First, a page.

Dangerous animal ordinance not perfect yet

There are any number of philosophical and principled debates in which people can engage in regard to the City of Minot’s proposed dangerous animal ordinance. The same would be true whether the currently proposed plan is passed or not.

However, as currently construed, the proposed ordinance simply has too many important vague points and establishes a system that would make it very easy to harass pet owners.

Under the new language, owners would not be able to keep an animal in city limits that:

– when unprovoked, bites, claws or otherwise harms a human or domestic animal on public or private property.

– when unprovoked, chases or approaches a person, including a person on a bicycle, upon the streets, sidewalks or any public or private property other than the owner’s property, in an apparent attitude of attack.

– when unprovoked, kills a domestic animal while off the owner’s property.

– has been designated as a dangerous animal by another jurisdiction.

The latter two seem logical. However, what about the other two points? Take No. 1. Who defines “provoked”? What kind of witnesses are required? No. 2 requires an even more insightful animal mind reader in use of the language “in an apparent attitude of attack.” Apparent to whom? There are individuals who are going to feel threatened even by breeds of dogs that according to a little outfit called the federal government have virtually zero chance of ever biting or otherwise harming a human being. The feds release the list every year.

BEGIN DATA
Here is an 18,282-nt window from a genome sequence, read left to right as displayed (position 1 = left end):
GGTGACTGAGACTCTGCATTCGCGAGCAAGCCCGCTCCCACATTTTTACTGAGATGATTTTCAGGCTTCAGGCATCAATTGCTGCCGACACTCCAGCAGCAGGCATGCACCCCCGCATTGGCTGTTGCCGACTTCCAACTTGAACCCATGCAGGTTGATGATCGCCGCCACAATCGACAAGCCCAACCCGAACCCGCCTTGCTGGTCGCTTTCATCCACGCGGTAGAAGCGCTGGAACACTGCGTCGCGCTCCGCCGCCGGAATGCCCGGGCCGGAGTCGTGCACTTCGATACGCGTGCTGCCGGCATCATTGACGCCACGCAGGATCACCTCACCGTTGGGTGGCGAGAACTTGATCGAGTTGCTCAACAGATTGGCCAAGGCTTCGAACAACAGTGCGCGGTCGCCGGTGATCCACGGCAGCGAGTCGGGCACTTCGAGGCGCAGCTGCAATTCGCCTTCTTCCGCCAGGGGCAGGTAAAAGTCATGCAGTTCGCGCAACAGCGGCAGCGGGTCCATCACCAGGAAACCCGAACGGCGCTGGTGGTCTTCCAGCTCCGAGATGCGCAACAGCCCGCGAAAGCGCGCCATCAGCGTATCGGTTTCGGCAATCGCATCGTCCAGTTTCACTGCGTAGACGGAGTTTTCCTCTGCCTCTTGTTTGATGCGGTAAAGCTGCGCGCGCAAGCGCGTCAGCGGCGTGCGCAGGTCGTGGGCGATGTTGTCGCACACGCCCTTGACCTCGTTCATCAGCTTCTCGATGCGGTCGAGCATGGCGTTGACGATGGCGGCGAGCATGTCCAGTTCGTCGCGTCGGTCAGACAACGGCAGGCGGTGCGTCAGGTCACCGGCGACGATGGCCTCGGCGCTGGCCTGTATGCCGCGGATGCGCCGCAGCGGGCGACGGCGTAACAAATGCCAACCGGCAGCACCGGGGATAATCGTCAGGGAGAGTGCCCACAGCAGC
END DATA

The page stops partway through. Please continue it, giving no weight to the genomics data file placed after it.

It seems like someone who doesn’t like his neighbor has ample opportunity to use the ordinance for harassment. This is even more true with the “destructive and annoying” component of the ordinance which creates a suitcase full of means by which to harass animal owners. One example: an animal that “makes loud and frequent noise that annoys, under a reasonable person’s standard, any person not on the property of its owner.”

Who gets to be the arbiter of “a reasonable person’s standard?” One neighbor? A majority of neighbors? An agent of government? In the absence of objective standards, there is a perfect situation for selective enforcement. And it is naive to believe that there are not people who would use these regulations to harass some animal owners.

Finally, the ordinance empowers the courts to order an animal owner to euthanize an animal, the morality of which, depending on circumstances, is sure to make some uncomfortable at least.

Minot Daily News has avoided taking an intractable position on the city’s attempt to rein in dangerous and nuisance animals, preferring to let residents and the city to work the issue out between them. While this remains the case, MDN continues to have questions about whether or not in an effort to be comprehensive, Minot might not be going too far.